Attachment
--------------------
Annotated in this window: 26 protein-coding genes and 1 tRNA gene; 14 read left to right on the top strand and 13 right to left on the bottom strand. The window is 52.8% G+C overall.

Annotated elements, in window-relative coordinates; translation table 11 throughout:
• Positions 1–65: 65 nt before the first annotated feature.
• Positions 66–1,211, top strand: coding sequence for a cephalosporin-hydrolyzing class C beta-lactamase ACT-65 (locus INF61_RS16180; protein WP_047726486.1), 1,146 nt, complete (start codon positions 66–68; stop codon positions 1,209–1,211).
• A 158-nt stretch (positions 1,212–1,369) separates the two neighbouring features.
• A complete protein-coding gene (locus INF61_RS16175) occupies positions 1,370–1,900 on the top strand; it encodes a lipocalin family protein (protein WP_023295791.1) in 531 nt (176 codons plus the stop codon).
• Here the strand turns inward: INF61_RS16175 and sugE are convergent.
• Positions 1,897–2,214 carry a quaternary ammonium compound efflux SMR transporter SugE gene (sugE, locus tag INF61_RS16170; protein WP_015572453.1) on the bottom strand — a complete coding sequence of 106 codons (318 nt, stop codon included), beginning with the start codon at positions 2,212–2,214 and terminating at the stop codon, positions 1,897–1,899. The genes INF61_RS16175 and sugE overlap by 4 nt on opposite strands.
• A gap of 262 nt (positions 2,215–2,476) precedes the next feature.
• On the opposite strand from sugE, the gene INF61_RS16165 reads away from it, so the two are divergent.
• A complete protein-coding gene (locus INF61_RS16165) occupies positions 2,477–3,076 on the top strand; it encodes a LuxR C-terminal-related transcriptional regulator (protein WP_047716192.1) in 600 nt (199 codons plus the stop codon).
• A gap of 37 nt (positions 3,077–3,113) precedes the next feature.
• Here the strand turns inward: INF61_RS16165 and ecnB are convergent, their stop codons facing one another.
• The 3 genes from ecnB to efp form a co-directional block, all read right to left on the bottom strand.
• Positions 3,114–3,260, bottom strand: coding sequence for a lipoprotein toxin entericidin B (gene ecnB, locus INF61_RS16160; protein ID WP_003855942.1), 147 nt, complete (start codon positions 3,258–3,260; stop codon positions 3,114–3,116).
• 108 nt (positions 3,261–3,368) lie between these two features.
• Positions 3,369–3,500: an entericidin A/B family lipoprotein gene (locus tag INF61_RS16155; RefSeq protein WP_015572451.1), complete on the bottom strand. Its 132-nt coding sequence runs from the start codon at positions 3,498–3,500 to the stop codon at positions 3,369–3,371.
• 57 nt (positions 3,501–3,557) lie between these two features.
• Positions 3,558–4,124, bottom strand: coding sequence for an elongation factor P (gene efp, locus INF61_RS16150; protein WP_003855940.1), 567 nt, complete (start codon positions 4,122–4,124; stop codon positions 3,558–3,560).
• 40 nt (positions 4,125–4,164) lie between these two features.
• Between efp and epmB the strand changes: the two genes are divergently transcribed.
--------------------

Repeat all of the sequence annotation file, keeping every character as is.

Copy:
Annotated in this window: 26 protein-coding genes and 1 tRNA gene; 14 read left to right on the top strand and 13 right to left on the bottom strand. The window is 52.8% G+C overall.

Annotated elements, in window-relative coordinates; translation table 11 throughout:
• Positions 1–65: 65 nt before the first annotated feature.
• Positions 66–1,211, top strand: coding sequence for a cephalosporin-hydrolyzing class C beta-lactamase ACT-65 (locus INF61_RS16180; protein WP_047726486.1), 1,146 nt, complete (start codon positions 66–68; stop codon positions 1,209–1,211).
• A 158-nt stretch (positions 1,212–1,369) separates the two neighbouring features.
• A complete protein-coding gene (locus INF61_RS16175) occupies positions 1,370–1,900 on the top strand; it encodes a lipocalin family protein (protein WP_023295791.1) in 531 nt (176 codons plus the stop codon).
• Here the strand turns inward: INF61_RS16175 and sugE are convergent.
• Positions 1,897–2,214 carry a quaternary ammonium compound efflux SMR transporter SugE gene (sugE, locus tag INF61_RS16170; protein WP_015572453.1) on the bottom strand — a complete coding sequence of 106 codons (318 nt, stop codon included), beginning with the start codon at positions 2,212–2,214 and terminating at the stop codon, positions 1,897–1,899. The genes INF61_RS16175 and sugE overlap by 4 nt on opposite strands.
• A gap of 262 nt (positions 2,215–2,476) precedes the next feature.
• On the opposite strand from sugE, the gene INF61_RS16165 reads away from it, so the two are divergent.
• A complete protein-coding gene (locus INF61_RS16165) occupies positions 2,477–3,076 on the top strand; it encodes a LuxR C-terminal-related transcriptional regulator (protein WP_047716192.1) in 600 nt (199 codons plus the stop codon).
• A gap of 37 nt (positions 3,077–3,113) precedes the next feature.
• Here the strand turns inward: INF61_RS16165 and ecnB are convergent, their stop codons facing one another.
• The 3 genes from ecnB to efp form a co-directional block, all read right to left on the bottom strand.
• Positions 3,114–3,260, bottom strand: coding sequence for a lipoprotein toxin entericidin B (gene ecnB, locus INF61_RS16160; protein ID WP_003855942.1), 147 nt, complete (start codon positions 3,258–3,260; stop codon positions 3,114–3,116).
• 108 nt (positions 3,261–3,368) lie between these two features.
• Positions 3,369–3,500: an entericidin A/B family lipoprotein gene (locus tag INF61_RS16155; RefSeq protein WP_015572451.1), complete on the bottom strand. Its 132-nt coding sequence runs from the start codon at positions 3,498–3,500 to the stop codon at positions 3,369–3,371.
• 57 nt (positions 3,501–3,557) lie between these two features.
• Positions 3,558–4,124, bottom strand: coding sequence for an elongation factor P (gene efp, locus INF61_RS16150; protein WP_003855940.1), 567 nt, complete (start codon positions 4,122–4,124; stop codon positions 3,558–3,560).
• 40 nt (positions 4,125–4,164) lie between these two features.
• Between efp and epmB the strand changes: the two genes are divergently transcribed.